"Those are the people you want to encourage to get further training," Agnew says. "That's an untapped resource."
The Perry School District in Lake County looked in house for the installation of a new technology infrastructure. The Perry High School student-run company Perritech joins the big "T" with the 3 Rs, and students receive a nontraditional education that combines real-world technology with business experience and classroom training.
The student-run company was created in 1998 with a $100,000 grant from the state of Ohio. The original goals included providing practical experience with in-class instruction. The result has been not only surprising but lucrative -- a cost savings of $250,000 to the school district in three scant years.
Perritech employees assisted with the upgrade of the district's technology and act as the help desk for the 1,300 computers used by teachers, students and the administrative staff on campus. One-third of the student population is involved in some aspect of the technology program, and 15 students who have qualified in specific computer certification courses make up Perritech.
The thinking-outside-the-box mentality has Perritech reaching out to local businesses after school and on weekends. Students manage software installations and hardware repair and trouble-shoot systems problems, all at competitive rates, with revenue fed back into the company. How to reach: William Sarvis, (440) 259-9379 or firstname.lastname@example.org; Robert Agnew, (440) 826-2700 or email@example.com
Deborah Garofalo (firstname.lastname@example.org) is associate editor at SBN Magazine.
In 1989, then-35-year-old co-founder Michael Gibbons left behind a successful career as president and CEO of a Houston-based investment firm to return home to Cleveland and launch an investment house. With a close business associate, Kevin Brown, he formed Brown, Gibbons & Co.
The two were just setting up shop when Brown suddenly passed away. But Gibbons carried on, focused on what he knew best -- middle market investment banking.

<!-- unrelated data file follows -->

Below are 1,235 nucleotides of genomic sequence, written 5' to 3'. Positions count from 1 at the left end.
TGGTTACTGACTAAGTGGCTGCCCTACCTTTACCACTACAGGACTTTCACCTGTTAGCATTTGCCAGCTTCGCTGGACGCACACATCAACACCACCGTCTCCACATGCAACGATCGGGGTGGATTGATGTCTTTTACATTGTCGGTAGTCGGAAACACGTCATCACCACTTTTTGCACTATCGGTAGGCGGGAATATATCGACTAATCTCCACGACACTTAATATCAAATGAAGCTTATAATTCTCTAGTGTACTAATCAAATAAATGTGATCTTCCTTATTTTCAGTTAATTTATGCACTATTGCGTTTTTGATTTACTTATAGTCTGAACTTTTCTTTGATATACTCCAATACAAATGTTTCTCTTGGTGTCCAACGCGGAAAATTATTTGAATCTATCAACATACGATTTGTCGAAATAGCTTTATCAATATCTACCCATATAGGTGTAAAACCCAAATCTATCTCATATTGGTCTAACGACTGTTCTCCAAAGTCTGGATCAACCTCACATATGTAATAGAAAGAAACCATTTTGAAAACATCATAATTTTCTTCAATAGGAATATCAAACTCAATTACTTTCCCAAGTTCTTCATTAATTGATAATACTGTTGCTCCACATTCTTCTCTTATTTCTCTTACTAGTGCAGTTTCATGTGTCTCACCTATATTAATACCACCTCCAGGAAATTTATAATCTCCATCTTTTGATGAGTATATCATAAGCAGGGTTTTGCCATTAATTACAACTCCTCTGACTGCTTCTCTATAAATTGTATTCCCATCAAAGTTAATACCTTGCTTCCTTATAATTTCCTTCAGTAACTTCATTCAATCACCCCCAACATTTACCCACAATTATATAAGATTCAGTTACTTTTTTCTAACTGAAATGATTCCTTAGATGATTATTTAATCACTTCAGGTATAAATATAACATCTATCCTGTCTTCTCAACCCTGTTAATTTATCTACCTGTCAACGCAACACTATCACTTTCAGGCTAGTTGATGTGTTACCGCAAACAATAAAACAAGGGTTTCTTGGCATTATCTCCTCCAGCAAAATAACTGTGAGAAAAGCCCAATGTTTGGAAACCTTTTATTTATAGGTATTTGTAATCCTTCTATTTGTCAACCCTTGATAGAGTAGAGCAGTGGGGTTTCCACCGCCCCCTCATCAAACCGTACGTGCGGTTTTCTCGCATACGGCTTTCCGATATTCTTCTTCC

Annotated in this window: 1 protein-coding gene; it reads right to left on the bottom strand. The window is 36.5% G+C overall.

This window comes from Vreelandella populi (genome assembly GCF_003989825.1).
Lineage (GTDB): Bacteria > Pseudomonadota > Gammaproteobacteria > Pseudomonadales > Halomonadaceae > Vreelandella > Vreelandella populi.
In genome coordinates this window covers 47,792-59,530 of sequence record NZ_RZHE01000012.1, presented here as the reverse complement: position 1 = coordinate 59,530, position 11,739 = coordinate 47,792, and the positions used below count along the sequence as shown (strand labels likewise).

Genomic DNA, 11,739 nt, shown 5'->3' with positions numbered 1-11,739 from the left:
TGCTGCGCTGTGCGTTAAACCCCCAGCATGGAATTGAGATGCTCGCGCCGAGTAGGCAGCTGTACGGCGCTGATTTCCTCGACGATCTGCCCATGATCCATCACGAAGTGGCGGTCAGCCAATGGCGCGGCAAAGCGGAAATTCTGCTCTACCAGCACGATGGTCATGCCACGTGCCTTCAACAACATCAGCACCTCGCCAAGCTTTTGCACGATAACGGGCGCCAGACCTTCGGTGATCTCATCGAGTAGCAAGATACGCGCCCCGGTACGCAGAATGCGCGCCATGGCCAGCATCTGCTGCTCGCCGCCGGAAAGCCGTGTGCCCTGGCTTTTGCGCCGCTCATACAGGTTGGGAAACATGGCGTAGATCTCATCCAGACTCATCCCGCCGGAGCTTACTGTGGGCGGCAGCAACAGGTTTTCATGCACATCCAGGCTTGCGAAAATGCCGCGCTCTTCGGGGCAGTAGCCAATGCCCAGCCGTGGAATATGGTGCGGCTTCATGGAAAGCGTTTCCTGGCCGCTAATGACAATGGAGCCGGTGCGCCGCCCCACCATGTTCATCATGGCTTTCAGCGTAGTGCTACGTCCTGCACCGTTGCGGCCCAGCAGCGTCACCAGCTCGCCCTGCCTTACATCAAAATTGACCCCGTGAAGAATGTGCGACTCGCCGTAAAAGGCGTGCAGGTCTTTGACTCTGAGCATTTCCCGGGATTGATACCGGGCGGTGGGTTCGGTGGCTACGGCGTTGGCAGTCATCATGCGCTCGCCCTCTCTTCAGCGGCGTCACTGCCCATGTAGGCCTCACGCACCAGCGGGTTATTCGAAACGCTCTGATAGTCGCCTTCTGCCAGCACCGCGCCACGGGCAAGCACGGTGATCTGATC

Early success helped Gibbons expand both the firm and its client roster. He attributes that success in part to keeping the firm focused on investment banking.
"We're doing only one thing for our clients," Gibbons says. "We're representing them in a financial advisory position without regard to any other products or issues."
Scott Lang arrived in 1996 from a large Chicago capital investment firm, where he was executive vice president and managing director of investment banking. Today, he oversees BGL's Chicago office.
Gibbons and Lang both believe that investment banking firms and corporate financial institutions do not mix. That's why BGL remains independent, resisting numerous buyout offers from larger organizations.
The pair also credits the firm's success to the loyalty of its 40-plus investment bankers.
"It's a difficult process to keep people," says Gibbons. How to reach: Brown, Gibbons, Lang & Co., (216) 241-2800
Denise Marie Fugo and her husband, Ralph DiOrio know this all to well. They owned and ran Sammy's in the Flats, a restaurant that was considered one of downtown's best in the '80s.
Fugo estimates that in the beginning, 60 percent of Sammy’s customers were local business people and of that local clientele, 88 percent were male business executives, including many of the city's movers and shakers.
"Dick Jacobs closed his deal on the Cleveland Indians there (at Sammy's)…it was a place you took your customers to do business," says Fugo.
But tax law changes in 1986 had a profound affect on the way business meals were looked at. According to Fugo, the fact that business-meal deductions decreased to allow only 50 percent sent Sammy's revenue plummeting.
Changes in business meal deductions were then followed by a recession that closed many Cleveland businesses. It became increasingly clear that for Sammy's to ride out the economic downturn Fugo was going to have to dive into some unfamiliar waters.
So in 1983, in response to the business environment and at the request of their customers, Fugo and DiOrio diversified the business and started doing event catering. Fugo says, "The best market research comes directly from your customers," says Fugo. "If you listen to your customers, they will tell you where the opportunities are."
The risk paid off so well that last year, Sammy's fine dining restaurant officially closed. Fugo admits it was like cutting off an arm. "I had vendors I had used for many years that dropped me cold. They didn't think we were going to survive the change."
Now two floors are dedicated banquet facilities, the number of staff fluctuates between 35 and 300 on a weekly-basis and Sammy's catering business is evenly split between the social market - weddings, anniversaries - and the corporate market - company events, customer entertaining.
Fugo says, "Our corporate mission was to bring life back to the city through world class food service, ambiance and management. We wrote the mission statement in 1980 and we still use it today."
How to reach: Sammy's, (800) 837-5899
How to reach: Harding and Harding, (330) 666-0991